The Lord had to get a hold of me in a big way, that’s another story, one with many parts and most of you have heard them or even lived them with me, but he woke me up and opened my eyes–thank you Jesus–before I imploded or simply threw up my hands and walked away in anger like so many church leaders I know, and this church is the result.

So when I struggle with trying to find the balance between filling the needs of the people I have been entrusted to minister to, and demanding to much of them and myself by programing them right out of a relationship with their families and their Lord—you know why.

Too busy

From where I stand the church as a whole has become too busy. The church has also become very, very tired.  And if people are very, very tired for too long they become very, very discouraged and eventually become disillusioned, disengaged and soon they’re walking while away the rest of us say: “Well I guess they weren’t that committed after all, too bad, they seemed to be so on fire for Jesus—hey look at Joe over there, maybe he can take their place!”

This busyness, this manic state of the church, has had the unintended result of hindering the very discipleship that it was intended to foster. Believers can become so preoccupied with trying to keep up with all that’s expected of them that they stop paying attention to what Jesus is doing. It may grow a church but it soon becomes a monster that collapses under its own weight. The bigger the machine the more that is required to feed it and the hungrier it gets.  The very thing most churches state they are trying to avoid, getting religious and losing sight of Jesus inevitably happens.

We stop being disciples and become worker bees. We work ourselves right into the very thing we thought we were working so hard to get away from.  You see the irony here?  It’s like the people who build themselves a cabin so they have a place to go and relax but all they ever do is go work on the cabin.  What was supposed to be a place of repose is instead a place of exhaustion.

This busyness and burnout isn’t a new dilemma.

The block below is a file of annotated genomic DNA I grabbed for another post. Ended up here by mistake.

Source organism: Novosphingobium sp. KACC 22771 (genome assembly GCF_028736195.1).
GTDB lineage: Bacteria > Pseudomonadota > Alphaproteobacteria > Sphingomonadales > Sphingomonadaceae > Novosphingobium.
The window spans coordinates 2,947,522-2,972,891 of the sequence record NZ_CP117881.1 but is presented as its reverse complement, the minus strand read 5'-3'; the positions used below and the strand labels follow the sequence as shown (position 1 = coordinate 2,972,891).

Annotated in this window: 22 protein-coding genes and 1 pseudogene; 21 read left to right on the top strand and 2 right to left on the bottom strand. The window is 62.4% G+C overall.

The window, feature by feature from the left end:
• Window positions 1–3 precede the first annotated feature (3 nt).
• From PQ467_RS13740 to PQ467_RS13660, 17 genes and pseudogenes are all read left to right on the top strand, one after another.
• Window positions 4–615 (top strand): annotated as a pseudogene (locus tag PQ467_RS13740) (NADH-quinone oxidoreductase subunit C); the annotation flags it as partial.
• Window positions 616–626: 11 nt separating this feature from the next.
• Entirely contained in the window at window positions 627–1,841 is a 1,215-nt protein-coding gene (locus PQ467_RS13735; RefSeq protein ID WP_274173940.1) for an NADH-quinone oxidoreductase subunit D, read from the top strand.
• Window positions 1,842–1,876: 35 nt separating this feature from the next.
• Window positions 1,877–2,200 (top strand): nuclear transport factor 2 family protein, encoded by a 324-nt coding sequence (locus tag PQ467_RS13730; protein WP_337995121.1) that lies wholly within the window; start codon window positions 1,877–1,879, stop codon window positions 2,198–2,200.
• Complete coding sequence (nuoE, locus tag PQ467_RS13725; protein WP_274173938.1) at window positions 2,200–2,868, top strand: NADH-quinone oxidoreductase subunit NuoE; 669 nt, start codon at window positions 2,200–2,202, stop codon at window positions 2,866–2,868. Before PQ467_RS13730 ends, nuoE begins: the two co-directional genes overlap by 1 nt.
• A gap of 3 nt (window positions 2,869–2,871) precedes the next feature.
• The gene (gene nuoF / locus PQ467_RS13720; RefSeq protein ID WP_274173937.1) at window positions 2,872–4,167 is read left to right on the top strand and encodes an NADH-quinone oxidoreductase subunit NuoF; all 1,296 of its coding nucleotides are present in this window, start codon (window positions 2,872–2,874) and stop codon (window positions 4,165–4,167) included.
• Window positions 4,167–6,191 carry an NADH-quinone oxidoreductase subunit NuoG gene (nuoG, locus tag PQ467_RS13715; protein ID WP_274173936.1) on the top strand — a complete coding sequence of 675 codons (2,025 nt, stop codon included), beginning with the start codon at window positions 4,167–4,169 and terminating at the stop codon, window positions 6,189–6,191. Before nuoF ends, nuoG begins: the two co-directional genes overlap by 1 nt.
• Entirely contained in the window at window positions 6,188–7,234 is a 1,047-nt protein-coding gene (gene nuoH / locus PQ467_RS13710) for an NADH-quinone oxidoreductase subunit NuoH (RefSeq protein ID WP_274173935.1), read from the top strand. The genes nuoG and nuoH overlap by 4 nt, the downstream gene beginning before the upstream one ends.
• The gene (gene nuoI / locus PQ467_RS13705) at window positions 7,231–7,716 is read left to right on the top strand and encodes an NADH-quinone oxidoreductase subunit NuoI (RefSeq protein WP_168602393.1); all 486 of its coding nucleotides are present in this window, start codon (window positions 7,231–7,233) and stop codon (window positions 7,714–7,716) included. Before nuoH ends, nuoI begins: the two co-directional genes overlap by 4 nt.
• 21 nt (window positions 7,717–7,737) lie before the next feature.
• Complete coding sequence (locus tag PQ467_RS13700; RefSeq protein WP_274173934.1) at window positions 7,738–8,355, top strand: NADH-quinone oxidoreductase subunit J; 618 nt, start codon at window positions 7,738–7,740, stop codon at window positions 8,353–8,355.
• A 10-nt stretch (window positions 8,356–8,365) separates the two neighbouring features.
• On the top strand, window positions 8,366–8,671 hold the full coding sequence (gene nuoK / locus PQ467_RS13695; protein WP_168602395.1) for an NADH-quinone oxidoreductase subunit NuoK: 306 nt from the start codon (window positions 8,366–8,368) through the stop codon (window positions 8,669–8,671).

Isaiah 28:9

Who is it he is trying to teach?
To whom is he explaining his message?
To children weaned from their milk,
to those just taken from the breast?
10 For it is:
Do and do, do and do,
rule on rule, rule on rule[;
a little here, a little there.”

 11 Very well then, with foreign lips and strange tongues
God will speak to this people,
12 to whom he said,

 “This is the resting place, let the weary rest”;
and, “This is the place of repose”—
but they would not listen.

So then, the word of the LORD to them will become:
Do and do, do and do,
rule on rule, rule on rule;
a little here, a little there—
so that they will go and fall backward,
be injured and snared and captured.
Is 28:13


The Lord was a little upset at the teachers of Isaiah’s day and you may recognize the theme here as one that Jesus would reiterate over and over to the religious leaders of his day.  The teaching and expectations of the teachers had become so complex, burdensome and untenable that they were no more than gibberish to most people who had given up hope of ever attaining the slim chance at righteousness they promised to the perfect. The word of the Lord had become nothing more than a religious code that was held out there so far that everyone fell short of it and ended up disillusioned and hurt.

Sound familiar?  Pretty sad that we are still there.  That what was meant to be a “resting place…the place of repose.” Has become the place of;  “Do and do, do and do,  rule on rule, rule on rule.”  That resting place is supposed to be our place in relationship with God, that place of repose is supposed to be the kingdom of God, the kingdom of which all of us who call on the name of the Lord belong.

Our gathering places are supposed to be places where the word is brought to life by leaders who are encouraging the redeemed to boldly follow the Lord unrestricted by fear of failure and judgment. The church is supposed to be a place where we can sit at the feet of Jesus and be encouraged, refreshed and released to do what the Lord would have us do.

The sad part is that the Kingdom of God itself suffers in this because if you are not taking the time to hear what the Lord would have you do, it will not get done. Only you can do what the Lord would have you do, only you can fulfill the purpose and the plan that he has for you. Think about that for a minute.

Please don’t go…

Many of you have, or have been tempted to, give up on the church and walk away for good. I can’t blame you for that. But please don’t give up on Jesus, he still has a plan and a purpose for you and he still loves you, no matter what. And please don’t give up on the family of God, ask him to show you where your church family is—we need each other.


Leave a Reply

Fill in your details below or click an icon to log in: Logo

You are commenting using your account. Log Out /  Change )

Google photo

You are commenting using your Google account. Log Out /  Change )

Twitter picture

You are commenting using your Twitter account. Log Out /  Change )

Facebook photo

You are commenting using your Facebook account. Log Out /  Change )

Connecting to %s